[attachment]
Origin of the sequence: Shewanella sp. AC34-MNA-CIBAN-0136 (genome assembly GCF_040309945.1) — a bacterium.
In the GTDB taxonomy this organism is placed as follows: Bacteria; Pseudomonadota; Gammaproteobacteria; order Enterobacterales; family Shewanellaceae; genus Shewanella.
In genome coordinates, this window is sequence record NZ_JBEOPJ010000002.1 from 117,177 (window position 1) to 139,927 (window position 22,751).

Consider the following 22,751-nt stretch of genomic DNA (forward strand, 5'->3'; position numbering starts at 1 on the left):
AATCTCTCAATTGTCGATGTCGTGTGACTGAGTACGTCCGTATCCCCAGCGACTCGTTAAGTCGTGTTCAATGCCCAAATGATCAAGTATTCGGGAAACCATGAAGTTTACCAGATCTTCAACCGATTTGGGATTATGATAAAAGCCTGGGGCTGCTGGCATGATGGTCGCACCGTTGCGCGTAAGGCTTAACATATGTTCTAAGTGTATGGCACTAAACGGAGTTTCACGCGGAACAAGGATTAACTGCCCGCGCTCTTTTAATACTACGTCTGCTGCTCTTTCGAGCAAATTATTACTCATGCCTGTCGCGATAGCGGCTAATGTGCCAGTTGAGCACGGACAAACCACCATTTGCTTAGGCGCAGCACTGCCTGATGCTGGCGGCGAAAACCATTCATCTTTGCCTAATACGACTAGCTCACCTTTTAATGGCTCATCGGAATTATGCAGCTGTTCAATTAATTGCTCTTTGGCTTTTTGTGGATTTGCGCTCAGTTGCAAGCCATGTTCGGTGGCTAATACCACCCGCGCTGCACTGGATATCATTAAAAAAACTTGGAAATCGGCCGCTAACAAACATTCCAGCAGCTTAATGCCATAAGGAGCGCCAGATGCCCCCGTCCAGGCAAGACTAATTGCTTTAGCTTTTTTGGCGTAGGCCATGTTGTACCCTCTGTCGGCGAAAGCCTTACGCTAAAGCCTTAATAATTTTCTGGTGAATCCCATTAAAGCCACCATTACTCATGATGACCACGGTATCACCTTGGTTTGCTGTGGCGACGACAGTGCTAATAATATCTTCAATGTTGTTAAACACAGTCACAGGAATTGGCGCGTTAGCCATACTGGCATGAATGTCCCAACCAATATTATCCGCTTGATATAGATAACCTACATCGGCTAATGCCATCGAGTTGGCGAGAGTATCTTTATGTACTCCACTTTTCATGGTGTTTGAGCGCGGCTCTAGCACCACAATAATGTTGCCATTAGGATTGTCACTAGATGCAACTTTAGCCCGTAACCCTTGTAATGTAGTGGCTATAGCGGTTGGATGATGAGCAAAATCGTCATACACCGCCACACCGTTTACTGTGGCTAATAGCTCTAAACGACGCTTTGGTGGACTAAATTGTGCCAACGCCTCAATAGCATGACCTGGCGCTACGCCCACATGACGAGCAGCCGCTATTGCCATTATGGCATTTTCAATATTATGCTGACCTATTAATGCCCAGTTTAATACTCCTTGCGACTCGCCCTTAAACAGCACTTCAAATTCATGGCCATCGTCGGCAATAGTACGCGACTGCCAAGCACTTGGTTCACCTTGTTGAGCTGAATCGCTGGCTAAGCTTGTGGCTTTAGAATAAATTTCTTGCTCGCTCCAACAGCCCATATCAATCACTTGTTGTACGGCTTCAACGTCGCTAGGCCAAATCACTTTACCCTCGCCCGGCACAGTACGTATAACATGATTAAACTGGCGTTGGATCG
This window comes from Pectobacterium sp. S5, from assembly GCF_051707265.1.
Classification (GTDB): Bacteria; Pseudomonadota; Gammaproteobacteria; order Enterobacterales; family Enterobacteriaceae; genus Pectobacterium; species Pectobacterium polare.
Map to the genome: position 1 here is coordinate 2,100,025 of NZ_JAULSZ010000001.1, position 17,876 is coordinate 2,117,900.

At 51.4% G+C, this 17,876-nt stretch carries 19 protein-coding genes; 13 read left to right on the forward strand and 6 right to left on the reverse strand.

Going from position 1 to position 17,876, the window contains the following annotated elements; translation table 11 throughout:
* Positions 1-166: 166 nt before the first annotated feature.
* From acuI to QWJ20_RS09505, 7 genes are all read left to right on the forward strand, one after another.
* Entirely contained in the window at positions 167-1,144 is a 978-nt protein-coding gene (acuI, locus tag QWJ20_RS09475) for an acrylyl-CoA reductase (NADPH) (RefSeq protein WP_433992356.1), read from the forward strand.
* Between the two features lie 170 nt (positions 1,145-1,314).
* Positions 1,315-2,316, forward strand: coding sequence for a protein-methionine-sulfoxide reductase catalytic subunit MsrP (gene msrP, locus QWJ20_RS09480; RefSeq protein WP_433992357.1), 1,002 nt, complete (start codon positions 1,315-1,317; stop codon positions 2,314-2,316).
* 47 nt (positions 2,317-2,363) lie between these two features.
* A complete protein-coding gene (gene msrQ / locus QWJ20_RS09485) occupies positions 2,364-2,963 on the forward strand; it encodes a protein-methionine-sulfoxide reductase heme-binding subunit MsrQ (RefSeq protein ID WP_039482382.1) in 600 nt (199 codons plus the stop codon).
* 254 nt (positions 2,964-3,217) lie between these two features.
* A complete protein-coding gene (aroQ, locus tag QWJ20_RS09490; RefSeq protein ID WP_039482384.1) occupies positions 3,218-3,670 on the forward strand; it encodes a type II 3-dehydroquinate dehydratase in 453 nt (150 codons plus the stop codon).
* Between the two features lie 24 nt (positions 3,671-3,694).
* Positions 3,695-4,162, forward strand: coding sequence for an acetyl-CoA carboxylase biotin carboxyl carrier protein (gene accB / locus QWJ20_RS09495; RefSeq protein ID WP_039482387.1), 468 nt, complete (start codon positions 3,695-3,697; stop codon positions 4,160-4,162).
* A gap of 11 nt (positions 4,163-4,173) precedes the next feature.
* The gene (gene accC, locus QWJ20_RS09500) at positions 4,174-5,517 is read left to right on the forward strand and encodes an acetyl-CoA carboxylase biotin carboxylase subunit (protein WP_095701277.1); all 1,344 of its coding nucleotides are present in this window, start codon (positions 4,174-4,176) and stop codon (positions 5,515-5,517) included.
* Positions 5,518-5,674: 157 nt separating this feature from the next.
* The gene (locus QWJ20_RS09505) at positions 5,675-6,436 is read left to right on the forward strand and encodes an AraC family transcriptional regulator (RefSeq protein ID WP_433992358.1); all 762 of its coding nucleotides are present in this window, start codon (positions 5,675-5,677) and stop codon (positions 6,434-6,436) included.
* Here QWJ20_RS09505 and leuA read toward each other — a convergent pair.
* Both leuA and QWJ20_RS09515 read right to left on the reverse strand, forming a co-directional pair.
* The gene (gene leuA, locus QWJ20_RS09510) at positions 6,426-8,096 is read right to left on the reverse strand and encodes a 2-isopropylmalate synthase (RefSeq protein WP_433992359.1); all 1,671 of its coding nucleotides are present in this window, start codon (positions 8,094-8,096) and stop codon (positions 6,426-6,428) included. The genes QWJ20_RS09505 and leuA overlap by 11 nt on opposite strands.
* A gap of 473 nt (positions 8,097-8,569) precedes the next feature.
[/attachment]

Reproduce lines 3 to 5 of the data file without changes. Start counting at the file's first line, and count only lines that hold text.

In genome coordinates, this window is sequence record NZ_JBEOPJ010000002.1 from 117,177 (window position 1) to 139,927 (window position 22,751).

Consider the following 22,751-nt stretch of genomic DNA (forward strand, 5'->3'; position numbering starts at 1 on the left):
AATCTCTCAATTGTCGATGTCGTGTGACTGAGTACGTCCGTATCCCCAGCGACTCGTTAAGTCGTGTTCAATGCCCAAATGATCAAGTATTCGGGAAACCATGAAGTTTACCAGATCTTCAACCGATTTGGGATTATGATAAAAGCCTGGGGCTGCTGGCATGATGGTCGCACCGTTGCGCGTAAGGCTTAACATATGTTCTAAGTGTATGGCACTAAACGGAGTTTCACGCGGAACAAGGATTAACTGCCCGCGCTCTTTTAATACTACGTCTGCTGCTCTTTCGAGCAAATTATTACTCATGCCTGTCGCGATAGCGGCTAATGTGCCAGTTGAGCACGGACAAACCACCATTTGCTTAGGCGCAGCACTGCCTGATGCTGGCGGCGAAAACCATTCATCTTTGCCTAATACGACTAGCTCACCTTTTAATGGCTCATCGGAATTATGCAGCTGTTCAATTAATTGCTCTTTGGCTTTTTGTGGATTTGCGCTCAGTTGCAAGCCATGTTCGGTGGCTAATACCACCCGCGCTGCACTGGATATCATTAAAAAAACTTGGAAATCGGCCGCTAACAAACATTCCAGCAGCTTAATGCCATAAGGAGCGCCAGATGCCCCCGTCCAGGCAAGACTAATTGCTTTAGCTTTTTTGGCGTAGGCCATGTTGTACCCTCTGTCGGCGAAAGCCTTACGCTAAAGCCTTAATAATTTTCTGGTGAATCCCATTAAAGCCACCATTACTCATGATGACCACGGTATCACCTTGGTTTGCTGTGGCGACGACAGTGCTAATAATATCTTCAATGTTGTTAAACACAGTCACAGGAATTGGCGCGTTAGCCATACTGGCATGAATGTCCCAACCAATATTATCCGCTTGATATAGATAACCTACATCGGCTAATGCCATCGAGTTGGCGAGAGTATCTTTATGTACTCCACTTTTCATGGTGTTTGAGCGCGGCTCTAGCACCACAATAATGTTGCCATTAGGATTGTCACTAGATGCAACTTTAGCCCGTAACCCTTGTAATGTAGTGGCTATAGCGGTTGGATGATGAGCAAAATCGTCATACACCGCCACACCGTTTACTGTGGCTAATAGCTCTAAACGACGCTTTGGTGGACTAAATTGTGCCAACGCCTCAATAGCATGACCTGGCGCTACGCCCACATGACGAGCAGCCGCTATTGCCATTATGGCATTTTCAATATTATGCTGACCTATTAATGCCCAGTTTAATACTCCTTGCGACTCGCCCTTAAACAGCACTTCAAATTCATGGCCATCGTCGGCAATAGTACGCGACTGCCAAGCACTTGGTTCACCTTGTTGAGCTGAATCGCTGGCTAAGCTTGTGGCTTTAGAATAAATTTCTTGCTCGCTCCAACAGCCCATATCAATCACTTGTTGTACGGCTTCAACGTCGCTAGGCCAAATCACTTTACCCTCGCCCGGCACAGTACGTATAACATGATTAAACTGGCGTTGGATCG